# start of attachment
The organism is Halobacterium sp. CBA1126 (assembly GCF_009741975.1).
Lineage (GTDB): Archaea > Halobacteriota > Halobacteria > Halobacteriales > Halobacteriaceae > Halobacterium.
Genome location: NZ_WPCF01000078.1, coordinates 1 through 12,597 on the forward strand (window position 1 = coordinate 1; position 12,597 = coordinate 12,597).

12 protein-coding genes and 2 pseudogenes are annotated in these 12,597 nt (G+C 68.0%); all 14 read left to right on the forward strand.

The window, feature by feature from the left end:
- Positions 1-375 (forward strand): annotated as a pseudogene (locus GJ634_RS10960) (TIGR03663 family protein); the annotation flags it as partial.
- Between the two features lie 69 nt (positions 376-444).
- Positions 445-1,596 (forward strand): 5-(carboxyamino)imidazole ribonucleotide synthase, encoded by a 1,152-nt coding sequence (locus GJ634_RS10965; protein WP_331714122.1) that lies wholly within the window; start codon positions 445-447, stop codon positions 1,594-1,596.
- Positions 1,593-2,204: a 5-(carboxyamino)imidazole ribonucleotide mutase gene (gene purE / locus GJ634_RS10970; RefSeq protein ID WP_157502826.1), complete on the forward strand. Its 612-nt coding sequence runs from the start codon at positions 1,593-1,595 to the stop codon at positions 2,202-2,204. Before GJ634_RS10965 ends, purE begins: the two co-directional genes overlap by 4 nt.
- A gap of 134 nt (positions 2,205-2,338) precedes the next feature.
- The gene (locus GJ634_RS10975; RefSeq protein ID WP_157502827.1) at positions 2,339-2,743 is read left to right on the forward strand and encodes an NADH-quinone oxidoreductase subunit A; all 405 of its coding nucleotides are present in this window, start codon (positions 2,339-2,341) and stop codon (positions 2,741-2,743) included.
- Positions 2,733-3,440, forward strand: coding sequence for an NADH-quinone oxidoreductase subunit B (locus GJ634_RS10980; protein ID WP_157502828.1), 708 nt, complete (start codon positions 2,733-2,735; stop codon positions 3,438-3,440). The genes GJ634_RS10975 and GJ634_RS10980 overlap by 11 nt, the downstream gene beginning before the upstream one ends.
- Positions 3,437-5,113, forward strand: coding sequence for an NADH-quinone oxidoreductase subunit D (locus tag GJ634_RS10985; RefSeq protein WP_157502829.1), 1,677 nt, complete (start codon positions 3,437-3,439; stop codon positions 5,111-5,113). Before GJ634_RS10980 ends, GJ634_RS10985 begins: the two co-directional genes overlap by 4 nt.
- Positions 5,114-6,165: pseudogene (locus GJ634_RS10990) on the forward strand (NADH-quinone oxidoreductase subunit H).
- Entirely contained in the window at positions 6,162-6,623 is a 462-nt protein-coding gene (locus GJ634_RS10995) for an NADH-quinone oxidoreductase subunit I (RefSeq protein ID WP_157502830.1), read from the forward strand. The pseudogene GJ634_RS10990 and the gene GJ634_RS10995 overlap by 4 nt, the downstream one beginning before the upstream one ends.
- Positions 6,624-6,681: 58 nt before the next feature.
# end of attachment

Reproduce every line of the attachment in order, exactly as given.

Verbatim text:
The organism is Halobacterium sp. CBA1126 (assembly GCF_009741975.1).
Lineage (GTDB): Archaea > Halobacteriota > Halobacteria > Halobacteriales > Halobacteriaceae > Halobacterium.
Genome location: NZ_WPCF01000078.1, coordinates 1 through 12,597 on the forward strand (window position 1 = coordinate 1; position 12,597 = coordinate 12,597).

12 protein-coding genes and 2 pseudogenes are annotated in these 12,597 nt (G+C 68.0%); all 14 read left to right on the forward strand.

The window, feature by feature from the left end:
- Positions 1-375 (forward strand): annotated as a pseudogene (locus GJ634_RS10960) (TIGR03663 family protein); the annotation flags it as partial.
- Between the two features lie 69 nt (positions 376-444).
- Positions 445-1,596 (forward strand): 5-(carboxyamino)imidazole ribonucleotide synthase, encoded by a 1,152-nt coding sequence (locus GJ634_RS10965; protein WP_331714122.1) that lies wholly within the window; start codon positions 445-447, stop codon positions 1,594-1,596.
- Positions 1,593-2,204: a 5-(carboxyamino)imidazole ribonucleotide mutase gene (gene purE / locus GJ634_RS10970; RefSeq protein ID WP_157502826.1), complete on the forward strand. Its 612-nt coding sequence runs from the start codon at positions 1,593-1,595 to the stop codon at positions 2,202-2,204. Before GJ634_RS10965 ends, purE begins: the two co-directional genes overlap by 4 nt.
- A gap of 134 nt (positions 2,205-2,338) precedes the next feature.
- The gene (locus GJ634_RS10975; RefSeq protein ID WP_157502827.1) at positions 2,339-2,743 is read left to right on the forward strand and encodes an NADH-quinone oxidoreductase subunit A; all 405 of its coding nucleotides are present in this window, start codon (positions 2,339-2,341) and stop codon (positions 2,741-2,743) included.
- Positions 2,733-3,440, forward strand: coding sequence for an NADH-quinone oxidoreductase subunit B (locus GJ634_RS10980; protein ID WP_157502828.1), 708 nt, complete (start codon positions 2,733-2,735; stop codon positions 3,438-3,440). The genes GJ634_RS10975 and GJ634_RS10980 overlap by 11 nt, the downstream gene beginning before the upstream one ends.
- Positions 3,437-5,113, forward strand: coding sequence for an NADH-quinone oxidoreductase subunit D (locus tag GJ634_RS10985; RefSeq protein WP_157502829.1), 1,677 nt, complete (start codon positions 3,437-3,439; stop codon positions 5,111-5,113). Before GJ634_RS10980 ends, GJ634_RS10985 begins: the two co-directional genes overlap by 4 nt.
- Positions 5,114-6,165: pseudogene (locus GJ634_RS10990) on the forward strand (NADH-quinone oxidoreductase subunit H).
- Entirely contained in the window at positions 6,162-6,623 is a 462-nt protein-coding gene (locus GJ634_RS10995) for an NADH-quinone oxidoreductase subunit I (RefSeq protein ID WP_157502830.1), read from the forward strand. The pseudogene GJ634_RS10990 and the gene GJ634_RS10995 overlap by 4 nt, the downstream one beginning before the upstream one ends.
- Positions 6,624-6,681: 58 nt before the next feature.